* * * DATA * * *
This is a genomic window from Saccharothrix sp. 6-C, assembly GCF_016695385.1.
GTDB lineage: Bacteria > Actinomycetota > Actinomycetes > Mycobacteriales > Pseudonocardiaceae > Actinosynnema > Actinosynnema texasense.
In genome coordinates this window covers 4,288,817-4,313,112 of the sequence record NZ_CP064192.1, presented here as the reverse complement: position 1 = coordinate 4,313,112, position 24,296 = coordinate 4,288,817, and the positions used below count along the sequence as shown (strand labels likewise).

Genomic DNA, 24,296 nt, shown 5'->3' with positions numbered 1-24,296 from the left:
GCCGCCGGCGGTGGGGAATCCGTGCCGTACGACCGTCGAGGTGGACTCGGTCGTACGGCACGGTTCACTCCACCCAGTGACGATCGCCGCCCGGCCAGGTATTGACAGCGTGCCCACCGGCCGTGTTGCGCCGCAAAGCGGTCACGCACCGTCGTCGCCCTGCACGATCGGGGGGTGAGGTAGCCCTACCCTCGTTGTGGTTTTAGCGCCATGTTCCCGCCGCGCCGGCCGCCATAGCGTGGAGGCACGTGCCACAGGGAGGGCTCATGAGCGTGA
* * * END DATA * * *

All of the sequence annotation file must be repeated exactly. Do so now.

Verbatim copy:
This is a genomic window from Saccharothrix sp. 6-C, assembly GCF_016695385.1.
GTDB lineage: Bacteria > Actinomycetota > Actinomycetes > Mycobacteriales > Pseudonocardiaceae > Actinosynnema > Actinosynnema texasense.
In genome coordinates this window covers 4,288,817-4,313,112 of the sequence record NZ_CP064192.1, presented here as the reverse complement: position 1 = coordinate 4,313,112, position 24,296 = coordinate 4,288,817, and the positions used below count along the sequence as shown (strand labels likewise).

Genomic DNA, 24,296 nt, shown 5'->3' with positions numbered 1-24,296 from the left:
GCCGCCGGCGGTGGGGAATCCGTGCCGTACGACCGTCGAGGTGGACTCGGTCGTACGGCACGGTTCACTCCACCCAGTGACGATCGCCGCCCGGCCAGGTATTGACAGCGTGCCCACCGGCCGTGTTGCGCCGCAAAGCGGTCACGCACCGTCGTCGCCCTGCACGATCGGGGGGTGAGGTAGCCCTACCCTCGTTGTGGTTTTAGCGCCATGTTCCCGCCGCGCCGGCCGCCATAGCGTGGAGGCACGTGCCACAGGGAGGGCTCATGAGCGTGA